Presque vu XXXIII
Pearce Carefoote, author of Forbidden Fruit: Banned, Censored and Challenged Books from Dante to Harry Potter, believes that attempts at censorship usually backfire:
“When you think about the history of education, going back to Socrates, it’s all been about asking questions, arguing over ideas, raising objections and then coming to some kind of resolution. That takes time, effort and hard work. It’s much easier to say ‘I don’t like this book.'”
Bowen T Hunter over at Bookarazzi is worried that reading is becoming a dying art; describing an illiterate child, he says:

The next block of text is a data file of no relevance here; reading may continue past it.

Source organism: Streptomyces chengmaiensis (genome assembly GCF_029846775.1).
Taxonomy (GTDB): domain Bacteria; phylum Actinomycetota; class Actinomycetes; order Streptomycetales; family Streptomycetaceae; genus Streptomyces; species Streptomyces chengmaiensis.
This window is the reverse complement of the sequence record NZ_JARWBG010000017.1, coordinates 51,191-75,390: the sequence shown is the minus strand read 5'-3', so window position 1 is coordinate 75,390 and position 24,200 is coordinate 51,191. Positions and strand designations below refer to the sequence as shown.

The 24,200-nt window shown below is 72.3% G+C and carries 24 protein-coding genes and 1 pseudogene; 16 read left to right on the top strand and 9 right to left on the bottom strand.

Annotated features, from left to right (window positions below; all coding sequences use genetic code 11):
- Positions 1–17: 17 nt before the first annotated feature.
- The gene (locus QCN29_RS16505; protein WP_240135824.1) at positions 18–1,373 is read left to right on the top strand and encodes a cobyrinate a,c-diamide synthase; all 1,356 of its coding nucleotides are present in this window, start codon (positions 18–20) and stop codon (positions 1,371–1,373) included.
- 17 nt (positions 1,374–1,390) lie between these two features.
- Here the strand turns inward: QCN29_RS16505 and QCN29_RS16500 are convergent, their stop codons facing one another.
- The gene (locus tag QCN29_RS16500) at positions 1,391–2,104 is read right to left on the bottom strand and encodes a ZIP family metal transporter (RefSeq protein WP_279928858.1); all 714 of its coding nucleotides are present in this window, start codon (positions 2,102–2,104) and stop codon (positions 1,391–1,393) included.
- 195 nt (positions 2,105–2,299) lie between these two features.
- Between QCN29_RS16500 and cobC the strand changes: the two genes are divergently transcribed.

The school she was at was very poor. She is 11, and knows only her 2 and 5 times multiplication tables. The new school expects rather more, and so I have been badgered into trying to raise her educational level. Where to start? Oh my. She cannot add or subtract single digits without using her fingers. If I ask her “What is twenty minus one?” she has to sit and think, then out come the hands…”Twenty…um…….EIGHTEEN!” It is scary to think that in her old school she was one of the brighter pupils!
Confessions of a Psychotherapist:
Ms Melancholy‘s was the funniest post I read this week:
I take a teeny weeny blogging break during which I explore my long-standing confusion about my sexuality, decide to split from my husband, take a lesbian lover, tell my adolescent son that his mother is gay and move house. And what happens? I watch my technorati rating plummet to barrel scraping levels.
You really are a fickle lot 🙂